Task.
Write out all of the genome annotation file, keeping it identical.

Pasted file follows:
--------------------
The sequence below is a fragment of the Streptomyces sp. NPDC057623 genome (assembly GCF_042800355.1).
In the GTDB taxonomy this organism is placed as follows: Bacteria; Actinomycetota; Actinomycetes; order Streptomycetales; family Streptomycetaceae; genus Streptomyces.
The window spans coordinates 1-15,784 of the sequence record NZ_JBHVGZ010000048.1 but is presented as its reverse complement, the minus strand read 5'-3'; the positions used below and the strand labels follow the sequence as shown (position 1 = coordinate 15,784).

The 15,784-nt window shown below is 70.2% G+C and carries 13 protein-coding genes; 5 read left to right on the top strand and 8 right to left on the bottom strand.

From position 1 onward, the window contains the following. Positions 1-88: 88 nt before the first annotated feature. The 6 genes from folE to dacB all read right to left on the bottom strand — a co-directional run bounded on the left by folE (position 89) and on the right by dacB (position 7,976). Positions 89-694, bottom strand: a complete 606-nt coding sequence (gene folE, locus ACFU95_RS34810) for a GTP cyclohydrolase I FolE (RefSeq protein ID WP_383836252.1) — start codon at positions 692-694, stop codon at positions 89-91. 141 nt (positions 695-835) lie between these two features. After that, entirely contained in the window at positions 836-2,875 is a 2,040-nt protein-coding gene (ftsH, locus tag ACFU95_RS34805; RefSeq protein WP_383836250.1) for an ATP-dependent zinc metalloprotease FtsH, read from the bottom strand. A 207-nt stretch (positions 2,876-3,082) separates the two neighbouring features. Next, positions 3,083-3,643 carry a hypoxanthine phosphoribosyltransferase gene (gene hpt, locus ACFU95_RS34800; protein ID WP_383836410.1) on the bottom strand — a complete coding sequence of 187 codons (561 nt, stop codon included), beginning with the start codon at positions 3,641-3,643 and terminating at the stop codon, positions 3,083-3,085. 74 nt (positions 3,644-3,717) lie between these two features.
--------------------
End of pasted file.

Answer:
The sequence below is a fragment of the Streptomyces sp. NPDC057623 genome (assembly GCF_042800355.1).
In the GTDB taxonomy this organism is placed as follows: Bacteria; Actinomycetota; Actinomycetes; order Streptomycetales; family Streptomycetaceae; genus Streptomyces.
The window spans coordinates 1-15,784 of the sequence record NZ_JBHVGZ010000048.1 but is presented as its reverse complement, the minus strand read 5'-3'; the positions used below and the strand labels follow the sequence as shown (position 1 = coordinate 15,784).

The 15,784-nt window shown below is 70.2% G+C and carries 13 protein-coding genes; 5 read left to right on the top strand and 8 right to left on the bottom strand.

From position 1 onward, the window contains the following. Positions 1-88: 88 nt before the first annotated feature. The 6 genes from folE to dacB all read right to left on the bottom strand — a co-directional run bounded on the left by folE (position 89) and on the right by dacB (position 7,976). Positions 89-694, bottom strand: a complete 606-nt coding sequence (gene folE, locus ACFU95_RS34810) for a GTP cyclohydrolase I FolE (RefSeq protein ID WP_383836252.1) — start codon at positions 692-694, stop codon at positions 89-91. 141 nt (positions 695-835) lie between these two features. After that, entirely contained in the window at positions 836-2,875 is a 2,040-nt protein-coding gene (ftsH, locus tag ACFU95_RS34805; RefSeq protein WP_383836250.1) for an ATP-dependent zinc metalloprotease FtsH, read from the bottom strand. A 207-nt stretch (positions 2,876-3,082) separates the two neighbouring features. Next, positions 3,083-3,643 carry a hypoxanthine phosphoribosyltransferase gene (gene hpt, locus ACFU95_RS34800; protein ID WP_383836410.1) on the bottom strand — a complete coding sequence of 187 codons (561 nt, stop codon included), beginning with the start codon at positions 3,641-3,643 and terminating at the stop codon, positions 3,083-3,085. 74 nt (positions 3,644-3,717) lie between these two features.